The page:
TV On The Radio’s third studio album Dear Science is their most cohesive collection so far. At first (and second) listen its highs might not seem as triumphant as “Staring At The Sun” or “Wolf Like Me,” but on repeat listens, the consistency of its 11 tracks turns it into a more satisfying whole, and soon enough certain songs spread their wings, feel like some of the best of TVOTR’s oeuvre. Throughout it’s a more mature sound, desperate youth and young liars. Really, it might take ears a while to get: Dave Sitek’s production is syrupy dense with a high count of horns, hand claps, pulses, and synthesizers. But let it sink in some because turns out our first tastes of the Brooklyn band’s return from Cookie Mountain, the full-screed-ahead “Dancing Choose” and the funky, optimistic, P.M. Dawn-leaning “Golden Age” aren’t the album’s best.
One of the biggest, best punches is Dear Science’s opener, “Halfway Home,” which layers an upbeat “ba ba da ba,” upfront handclaps, and dreamy whirls with layers of fuzzy synths and up-tempo percussion: Jesus & Mary Chain backing Peter Gabriel and the Commodores. When the falsetto kicks in, the guitars soar and more percussion finds space within the overall rhythmic flow: It’s an icy, dark, ecstatic post-punk anthem. It’s followed by another chilly track, “Crying.” This is a funk piece, drawing back and harnessing the energy of “Halfway Home.” There are horns, Prince-isms, and those skittering electronics, pulsations, some crystalline synth notes. It finds TVOTR wisely offering an early pace shift to the album — upbeat, but not as unbridled as the opener — because this is where Tunde jumps into the speedy enunciation of “Dancing Choose” (and its mellow-ass “In my mind I’m counting butterflies” chorus).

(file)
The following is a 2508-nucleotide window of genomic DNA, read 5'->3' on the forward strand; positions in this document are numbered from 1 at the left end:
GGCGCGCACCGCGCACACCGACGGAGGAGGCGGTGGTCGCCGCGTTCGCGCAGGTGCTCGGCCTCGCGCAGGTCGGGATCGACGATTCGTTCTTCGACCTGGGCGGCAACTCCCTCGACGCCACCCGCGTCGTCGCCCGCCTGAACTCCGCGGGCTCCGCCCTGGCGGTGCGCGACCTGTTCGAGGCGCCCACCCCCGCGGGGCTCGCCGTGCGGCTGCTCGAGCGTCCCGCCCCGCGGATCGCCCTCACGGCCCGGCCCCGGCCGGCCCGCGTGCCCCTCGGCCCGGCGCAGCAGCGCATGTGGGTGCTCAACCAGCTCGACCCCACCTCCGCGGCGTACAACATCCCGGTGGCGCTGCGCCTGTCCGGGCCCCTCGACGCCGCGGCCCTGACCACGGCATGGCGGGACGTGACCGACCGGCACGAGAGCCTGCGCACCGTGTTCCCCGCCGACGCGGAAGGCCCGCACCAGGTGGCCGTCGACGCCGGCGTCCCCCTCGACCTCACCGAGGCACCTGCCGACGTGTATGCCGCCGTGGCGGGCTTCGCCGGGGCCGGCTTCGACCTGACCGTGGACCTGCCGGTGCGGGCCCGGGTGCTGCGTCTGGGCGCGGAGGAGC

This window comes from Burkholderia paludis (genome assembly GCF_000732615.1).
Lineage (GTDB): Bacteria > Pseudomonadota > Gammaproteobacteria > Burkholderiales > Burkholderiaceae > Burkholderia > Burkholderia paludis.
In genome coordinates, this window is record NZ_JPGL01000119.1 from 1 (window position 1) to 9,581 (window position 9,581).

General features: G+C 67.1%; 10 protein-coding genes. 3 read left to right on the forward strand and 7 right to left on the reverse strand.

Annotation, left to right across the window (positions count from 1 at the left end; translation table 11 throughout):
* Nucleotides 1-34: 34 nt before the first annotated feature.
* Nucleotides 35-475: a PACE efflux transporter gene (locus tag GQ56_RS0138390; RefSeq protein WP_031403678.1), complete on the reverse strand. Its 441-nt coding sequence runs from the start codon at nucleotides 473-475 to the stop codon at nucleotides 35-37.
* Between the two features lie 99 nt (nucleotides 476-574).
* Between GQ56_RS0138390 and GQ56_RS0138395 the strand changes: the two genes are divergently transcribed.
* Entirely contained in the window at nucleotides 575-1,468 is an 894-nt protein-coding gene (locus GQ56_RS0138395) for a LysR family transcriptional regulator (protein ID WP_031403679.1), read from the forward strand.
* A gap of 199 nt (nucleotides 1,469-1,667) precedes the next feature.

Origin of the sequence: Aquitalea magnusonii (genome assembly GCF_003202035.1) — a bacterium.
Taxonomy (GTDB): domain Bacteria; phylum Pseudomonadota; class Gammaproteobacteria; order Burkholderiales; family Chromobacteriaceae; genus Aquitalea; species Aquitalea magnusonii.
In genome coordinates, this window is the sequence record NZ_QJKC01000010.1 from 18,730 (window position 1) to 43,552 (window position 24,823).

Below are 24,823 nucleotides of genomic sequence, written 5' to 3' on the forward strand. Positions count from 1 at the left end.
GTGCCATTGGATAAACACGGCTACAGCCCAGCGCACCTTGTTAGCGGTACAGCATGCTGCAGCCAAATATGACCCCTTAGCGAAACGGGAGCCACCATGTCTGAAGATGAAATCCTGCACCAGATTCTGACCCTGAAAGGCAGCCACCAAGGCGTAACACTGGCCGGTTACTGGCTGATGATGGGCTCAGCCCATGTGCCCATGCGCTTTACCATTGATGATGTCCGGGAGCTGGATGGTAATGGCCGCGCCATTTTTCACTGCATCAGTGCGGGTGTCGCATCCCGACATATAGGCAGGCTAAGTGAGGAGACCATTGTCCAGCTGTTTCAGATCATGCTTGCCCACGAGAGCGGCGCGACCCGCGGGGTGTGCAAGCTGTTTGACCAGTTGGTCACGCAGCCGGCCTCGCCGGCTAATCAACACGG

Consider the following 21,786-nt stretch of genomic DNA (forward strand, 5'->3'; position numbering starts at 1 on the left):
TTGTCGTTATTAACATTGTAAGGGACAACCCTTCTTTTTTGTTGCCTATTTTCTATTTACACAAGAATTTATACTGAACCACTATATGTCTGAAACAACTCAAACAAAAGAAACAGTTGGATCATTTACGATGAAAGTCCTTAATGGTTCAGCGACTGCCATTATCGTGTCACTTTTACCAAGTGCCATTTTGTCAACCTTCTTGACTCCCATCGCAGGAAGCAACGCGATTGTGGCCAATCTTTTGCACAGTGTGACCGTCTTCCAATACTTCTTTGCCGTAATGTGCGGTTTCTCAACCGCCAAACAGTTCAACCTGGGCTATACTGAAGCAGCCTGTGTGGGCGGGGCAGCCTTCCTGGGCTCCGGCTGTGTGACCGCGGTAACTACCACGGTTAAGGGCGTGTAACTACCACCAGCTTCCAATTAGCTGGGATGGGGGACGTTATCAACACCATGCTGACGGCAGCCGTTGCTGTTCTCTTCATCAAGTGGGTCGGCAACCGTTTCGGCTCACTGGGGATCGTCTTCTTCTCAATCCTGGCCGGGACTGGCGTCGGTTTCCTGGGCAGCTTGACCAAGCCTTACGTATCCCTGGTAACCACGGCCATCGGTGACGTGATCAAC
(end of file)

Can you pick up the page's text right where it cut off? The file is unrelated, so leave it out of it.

The crawling, elegiac “Stork And Owl” (strings, catchy/spare synth, but mostly those strings) leads into the radio-ready “Golden Age,” which we’ve already discussed at length: horns and strings, synths and handclaps, polyrhythm in the pulse, vocals melting all over the horizon and word of “a golden age, coming around.” What do folks think of “Family Tree”? It’s a ballad. It’s nostalgic. It has lines like “From the shadows of the gallows of your family tree / There’s a hundred hearts or three / Put the blood to the roots of evil to keep them young.” And it’s good. “In Your Eyes” on “Disarm”?
After which you get the funky, Sly Stoned “Red Dress,” its “fuck your war” and invitation to “come bear witness to the whore of Babylon,” and the more hushed, romantic, and buoyantly building “Love Dog” and its Kid A electro-percussion, which set us up for the stellar crowd pleaser “Shout Me Out”: It starts slow and spare (drums, electronics, Tunde) before opening into it’s sing-a-long dare: “If you’ve got lungs, come on shout me out.” Before that, though, he offers some of his catchiest, subtlest vocal melodies to date. This seems to be part of TVOTR’s growth: No doubt Adebimpe can sing, but he’s never sung so assuredly. How about that shift at 1:49? How about the “Runnin’ Down A Dream” melody? It stays strong to the finish line with the kick-ass dark apocalyptic “DLZ” and the sunnier martial cadences of the sexy, escalating “Lover’s Day,” which includes guest vocals from Celebration’s Katrina Ford, a skyrocketing lift and a great horn/choir arrangement that sends the album out on a high: “I hunger for you like a cannibal… / I’m gonna take you / I’m gonna shake you / I’m gonna make you come. / I swear to God it’ll get so hot it’ll melt our faces off.” Lighters please.
Dear Science succeeds as a complete record. It doesn’t feel like a couple of anthemic singles with filler. Or an odds and ends. Instead, TV’s managed to sustain a feel that doesn’t flatline during its 50 minutes. Fact is, we’re pretty giddy. Good job, guys.
Dear Science is out 9/23 via Interscope.